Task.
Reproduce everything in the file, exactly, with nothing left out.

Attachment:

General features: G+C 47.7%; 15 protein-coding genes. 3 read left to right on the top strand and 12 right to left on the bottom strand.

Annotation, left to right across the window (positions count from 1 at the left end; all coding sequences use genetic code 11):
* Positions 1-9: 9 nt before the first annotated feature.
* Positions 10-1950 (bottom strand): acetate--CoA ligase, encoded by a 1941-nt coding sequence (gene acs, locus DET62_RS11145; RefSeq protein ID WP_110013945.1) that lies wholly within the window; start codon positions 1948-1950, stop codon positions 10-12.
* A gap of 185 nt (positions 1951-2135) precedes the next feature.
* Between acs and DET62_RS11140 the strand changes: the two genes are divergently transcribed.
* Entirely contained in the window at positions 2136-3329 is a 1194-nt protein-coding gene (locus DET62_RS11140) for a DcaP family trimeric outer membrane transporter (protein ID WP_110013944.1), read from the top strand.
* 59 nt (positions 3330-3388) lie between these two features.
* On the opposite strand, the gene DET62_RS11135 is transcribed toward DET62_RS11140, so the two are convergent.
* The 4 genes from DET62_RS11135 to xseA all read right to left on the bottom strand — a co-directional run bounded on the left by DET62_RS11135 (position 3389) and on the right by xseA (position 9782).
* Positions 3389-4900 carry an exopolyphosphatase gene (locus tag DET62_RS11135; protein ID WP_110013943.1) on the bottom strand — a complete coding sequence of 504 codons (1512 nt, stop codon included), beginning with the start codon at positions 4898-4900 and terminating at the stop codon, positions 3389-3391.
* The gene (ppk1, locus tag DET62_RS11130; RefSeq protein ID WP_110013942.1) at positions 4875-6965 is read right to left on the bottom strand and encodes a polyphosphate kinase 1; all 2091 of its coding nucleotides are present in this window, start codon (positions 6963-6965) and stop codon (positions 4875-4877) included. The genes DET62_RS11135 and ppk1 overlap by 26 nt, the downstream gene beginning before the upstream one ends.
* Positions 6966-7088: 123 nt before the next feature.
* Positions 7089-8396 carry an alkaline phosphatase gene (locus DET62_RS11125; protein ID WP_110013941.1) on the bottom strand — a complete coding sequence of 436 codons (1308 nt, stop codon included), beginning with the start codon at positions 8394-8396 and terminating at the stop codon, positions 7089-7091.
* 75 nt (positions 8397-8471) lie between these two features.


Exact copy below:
General features: G+C 47.7%; 15 protein-coding genes. 3 read left to right on the top strand and 12 right to left on the bottom strand.

Annotation, left to right across the window (positions count from 1 at the left end; all coding sequences use genetic code 11):
* Positions 1-9: 9 nt before the first annotated feature.
* Positions 10-1950 (bottom strand): acetate--CoA ligase, encoded by a 1941-nt coding sequence (gene acs, locus DET62_RS11145; RefSeq protein ID WP_110013945.1) that lies wholly within the window; start codon positions 1948-1950, stop codon positions 10-12.
* A gap of 185 nt (positions 1951-2135) precedes the next feature.
* Between acs and DET62_RS11140 the strand changes: the two genes are divergently transcribed.
* Entirely contained in the window at positions 2136-3329 is a 1194-nt protein-coding gene (locus DET62_RS11140) for a DcaP family trimeric outer membrane transporter (protein ID WP_110013944.1), read from the top strand.
* 59 nt (positions 3330-3388) lie between these two features.
* On the opposite strand, the gene DET62_RS11135 is transcribed toward DET62_RS11140, so the two are convergent.
* The 4 genes from DET62_RS11135 to xseA all read right to left on the bottom strand — a co-directional run bounded on the left by DET62_RS11135 (position 3389) and on the right by xseA (position 9782).
* Positions 3389-4900 carry an exopolyphosphatase gene (locus tag DET62_RS11135; protein ID WP_110013943.1) on the bottom strand — a complete coding sequence of 504 codons (1512 nt, stop codon included), beginning with the start codon at positions 4898-4900 and terminating at the stop codon, positions 3389-3391.
* The gene (ppk1, locus tag DET62_RS11130; RefSeq protein ID WP_110013942.1) at positions 4875-6965 is read right to left on the bottom strand and encodes a polyphosphate kinase 1; all 2091 of its coding nucleotides are present in this window, start codon (positions 6963-6965) and stop codon (positions 4875-4877) included. The genes DET62_RS11135 and ppk1 overlap by 26 nt, the downstream gene beginning before the upstream one ends.
* Positions 6966-7088: 123 nt before the next feature.
* Positions 7089-8396 carry an alkaline phosphatase gene (locus DET62_RS11125; protein ID WP_110013941.1) on the bottom strand — a complete coding sequence of 436 codons (1308 nt, stop codon included), beginning with the start codon at positions 8394-8396 and terminating at the stop codon, positions 7089-7091.
* 75 nt (positions 8397-8471) lie between these two features.